Cancer Research UK (2021): Acupuncture

Macmillan Cancer Care (2021): Acupuncture


Ben‐Arye, E., Segev, Y., Galil, G., Marom, I., Gressel, O., Stein, N., Hirsh, I., Samuels, N., Schmidt, M., Schiff, E. and Lurie, I., 2023. Acupuncture during gynecological oncology surgery: A randomized controlled trial assessing the impact of integrative therapies on perioperative pain and anxiety. Cancer129(6), pp.908-919.

de Valois, B., Young, T., Thorpe, P., Degun, T. and Corbishley, K., 2022. Acupuncture in the real world: evaluating a 15-year NADA auricular acupuncture service for breast cancer survivors experiencing hot flushes and night sweats as a consequence of adjuvant hormonal therapies. Supportive Care in Cancer30(6), pp.5063-5074.

Garcia, M.K., McQuade, J., Haddad, R., Patel, S., Lee, R., Yang, P., Palmer, J.L. and Cohen, L., 2013. Systematic review of acupuncture in cancer care: a synthesis of the evidence. Journal of Clinical Oncology31(7), p.952.

Höxtermann & al, 2022. Cancer Volume 128, Issue 11 p. 2159-2173

Mao, J.J., Liou, K., Romero, S.A., Baser, R.E., Wong, G., Xiao, H., Deng, G., Mo, Z., Walker, D., MacLeod, J.E. and Li, Q.S., 2023. Acupuncture versus massage for pain in patients living with advanced cancer: The IMPACT randomized clinical trial.

Mao, J.J., Ismaila, N., Bao, T., Barton, D., Ben-Arye, E., Garland, E.L., Greenlee, H., Leblanc, T., Lee, R.T., Lopez, A.M. and Loprinzi, C., 2022. Integrative medicine for pain management in oncology: society for integrative oncology–ASCO guideline. Journal of Clinical Oncology40(34), pp.3998-4024.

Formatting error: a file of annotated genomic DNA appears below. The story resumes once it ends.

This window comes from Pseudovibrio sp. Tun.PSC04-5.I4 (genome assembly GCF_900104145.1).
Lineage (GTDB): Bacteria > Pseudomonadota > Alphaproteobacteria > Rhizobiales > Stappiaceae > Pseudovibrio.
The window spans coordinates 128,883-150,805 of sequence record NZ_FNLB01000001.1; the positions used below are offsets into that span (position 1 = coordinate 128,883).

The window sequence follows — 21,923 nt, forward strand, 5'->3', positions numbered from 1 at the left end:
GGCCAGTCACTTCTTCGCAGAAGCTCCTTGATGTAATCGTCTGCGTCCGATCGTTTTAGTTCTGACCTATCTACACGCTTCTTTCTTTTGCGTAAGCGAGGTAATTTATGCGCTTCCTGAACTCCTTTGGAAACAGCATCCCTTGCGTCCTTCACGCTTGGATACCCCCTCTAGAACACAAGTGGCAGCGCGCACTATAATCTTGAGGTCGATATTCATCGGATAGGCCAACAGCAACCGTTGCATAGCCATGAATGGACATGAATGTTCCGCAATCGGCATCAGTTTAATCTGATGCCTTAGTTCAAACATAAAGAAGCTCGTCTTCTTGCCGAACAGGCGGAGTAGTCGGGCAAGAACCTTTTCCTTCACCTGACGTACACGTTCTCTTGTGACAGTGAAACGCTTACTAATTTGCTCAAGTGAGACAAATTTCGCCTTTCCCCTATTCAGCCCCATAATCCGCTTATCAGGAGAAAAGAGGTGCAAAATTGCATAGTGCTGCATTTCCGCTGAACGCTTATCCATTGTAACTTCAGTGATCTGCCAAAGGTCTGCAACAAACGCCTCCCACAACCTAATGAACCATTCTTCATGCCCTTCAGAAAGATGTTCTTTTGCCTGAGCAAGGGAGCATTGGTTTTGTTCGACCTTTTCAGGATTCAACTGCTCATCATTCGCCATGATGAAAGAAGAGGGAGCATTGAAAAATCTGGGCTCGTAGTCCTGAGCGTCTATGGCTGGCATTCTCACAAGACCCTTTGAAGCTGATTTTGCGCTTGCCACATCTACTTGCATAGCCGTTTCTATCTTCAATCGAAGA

Pfister, D.G., Cassileth, B.R., Deng, G.E., Yeung, K.S., Lee, J.S., Garrity, D., Cronin, A., Lee, N., Kraus, D., Shaha, A.R. and Shah, J., 2010. Acupuncture for pain and dysfunction after neck dissection: results of a randomized controlled trial. Journal of Clinical Oncology28(15), p.2565.

Rademacher, A., 2021. Complementary Medicine: Acupuncture. In Blood and Marrow Transplant Handbook (pp. 747-757). Springer, Cham.

Shih, Y.W., Wang, M.H., Monsen, K.A., Chang, C.W., Rias, Y.A. and Tsai, H.T., 2023. Effectiveness of Acupuncture for Relieving Chemotherapy-Induced Bone Marrow Suppression: A Systematic Review with a Meta-analysis and Trial Sequential Analysis. Journal of Integrative and Complementary Medicine.

Walker, E.M., Rodriguez, A.I., Kohn, B., Ball, R.M., Pegg, J., Pocock, J.R., Nunez, R., Peterson, E., Jakary, S. and Levine, R.A., 2010. Acupuncture versus venlafaxine for the management of vasomotor symptoms in patients with hormone receptor-positive breast cancer: a randomized controlled trial. J Clin Oncol28(4), pp.634-640.

Zhang, X., Jin, H.F., Fan, Y.H., Lu, B., Meng, L.N. and Chen, J.D., 2014. Effects and mechanisms of transcutaneous electroacupuncture on chemotherapy-induced nausea and vomiting. Evidence-Based Complementary and Alternative Medicine2014.

Zhang, Y., Lin, L., Li, H., Hu, Y. and Tian, L., 2018. Effects of acupuncture on cancer-related fatigue: a meta-analysis. Supportive Care in Cancer26, pp.415-425.